The decision whether or not to donate ultimately rests with you alone. You are free to change your mind at any time. You should never feel pressure from the recipient, family, friends, medical professionals, or anyone else to donate. Fortunately, there are resources available to help you through the decision-making process. Research into the experiences of living donors shows that potential donors can be better prepared if they have access to support groups, educational seminars, others who have donated, and sessions with a transplant social worker (Wightman, 1996). 

It is standard practice for a transplantation team to include a social worker or counselor. This person may interview you, asking questions similar to those above in an effort to assess your emotional and financial preparedness for living donation. This interview can be a time to explore your feelings with an independent third party. You should feel comfortable asking the transplant team to identify an independent third party to act as your advocate--someone who is not a part of the transplant team who can give you support and guidance.

You might consider reaching out to family members, close friends, a religious or spiritual guide, your personal physician, or someone who has gone through this process.  This can be a time of high anxiety. Potential donors report concerns about the recipient if they don't donate, anxiety about the testing and surgery, and guilt if there is not a match or if the transplant fails (Waterman, et al., 2004). Therefore, it's important to reach out to people you trust who can help you with the anxiety.

There are also resources right here on LDO. You can request a "Living Donor Buddy™", who is someone who has already been a living donor and has volunteered to help potential donors. The LDO Message Forum is another source for support and information. 

Finances are a major issue for most potential donors. Generally, medical expenses related to the transplant, such as the cost of testing and surgery, are covered by the recipient's medical plan. Important: confirm with the transplant coordinator and the recipient's medical plan that you will not be charged for medical expenses. Get that confirmation in writing, if possible. Do not give your medical insurance information to the transplant team, hospital, or recipient's insurance plan. You should not have to pay for any medical expenses related to the transplant testing and surgery, so they don't need your insurance information.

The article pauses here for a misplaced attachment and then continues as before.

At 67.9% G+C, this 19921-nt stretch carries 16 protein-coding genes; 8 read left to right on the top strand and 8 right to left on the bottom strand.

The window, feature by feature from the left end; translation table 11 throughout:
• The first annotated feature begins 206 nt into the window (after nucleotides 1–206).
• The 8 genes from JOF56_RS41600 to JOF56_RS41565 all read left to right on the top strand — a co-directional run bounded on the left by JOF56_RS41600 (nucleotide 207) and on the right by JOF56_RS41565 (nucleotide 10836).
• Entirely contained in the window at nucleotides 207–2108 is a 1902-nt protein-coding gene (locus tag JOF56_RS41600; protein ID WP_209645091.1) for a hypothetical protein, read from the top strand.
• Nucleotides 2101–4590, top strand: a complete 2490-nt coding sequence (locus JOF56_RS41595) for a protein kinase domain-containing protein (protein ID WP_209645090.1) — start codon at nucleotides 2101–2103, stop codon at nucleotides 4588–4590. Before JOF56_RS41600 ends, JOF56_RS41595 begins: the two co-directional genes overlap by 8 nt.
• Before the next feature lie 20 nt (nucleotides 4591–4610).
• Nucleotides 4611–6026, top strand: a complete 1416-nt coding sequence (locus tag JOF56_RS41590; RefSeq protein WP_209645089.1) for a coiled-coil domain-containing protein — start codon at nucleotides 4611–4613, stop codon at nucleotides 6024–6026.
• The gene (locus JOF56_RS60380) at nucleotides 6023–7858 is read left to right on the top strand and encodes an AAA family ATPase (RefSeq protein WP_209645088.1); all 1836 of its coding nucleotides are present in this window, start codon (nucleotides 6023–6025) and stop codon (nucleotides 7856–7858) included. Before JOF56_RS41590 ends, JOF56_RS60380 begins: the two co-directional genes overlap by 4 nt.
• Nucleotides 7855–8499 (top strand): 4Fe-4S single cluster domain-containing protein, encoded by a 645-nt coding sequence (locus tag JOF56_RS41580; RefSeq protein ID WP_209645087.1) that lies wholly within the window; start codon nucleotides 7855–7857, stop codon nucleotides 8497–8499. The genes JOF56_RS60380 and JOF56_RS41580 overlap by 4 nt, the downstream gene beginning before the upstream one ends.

While medical expenses usually are covered, travel, living expenses, child care, and lost wages from taking time off for testing, surgery, and recovery are not covered. Ideally, you have personal savings plus benefits from an employer, such as paid vacation or sick leave, to cover living expenses. In the US, it is illegal to be paid for donating an organ. However, an exception is allowed for "reasonable payments" to the donor for "travel, housing, and lost wages incurred by the donor of a human organ in connection with the donation of the organ." Therefore, it is possible for a recipient to pay the donor within these legal constraints. Such payments are rare. Also, some states provide for a tax credit to lessen the financial burden of living donation. A list of states can be found here. There is also a US government-funded program, the National Living Donor Assistance Center, that will cover nonmedical expenses related to donation for eligible donors. For Georgia residents, the Georgia Transplant Foundation has a financial assistance program for living donors.

You should be sure you have medical, life, and disability insurance to protect you and your family in the event of complications following donation. If you need assistance with insurance, South-Eastern Organ Procurement Foundation offers coverage. You can learn more about this special insurance for living donors here. You need insurance protection now in case you have complications later that affect your insurability.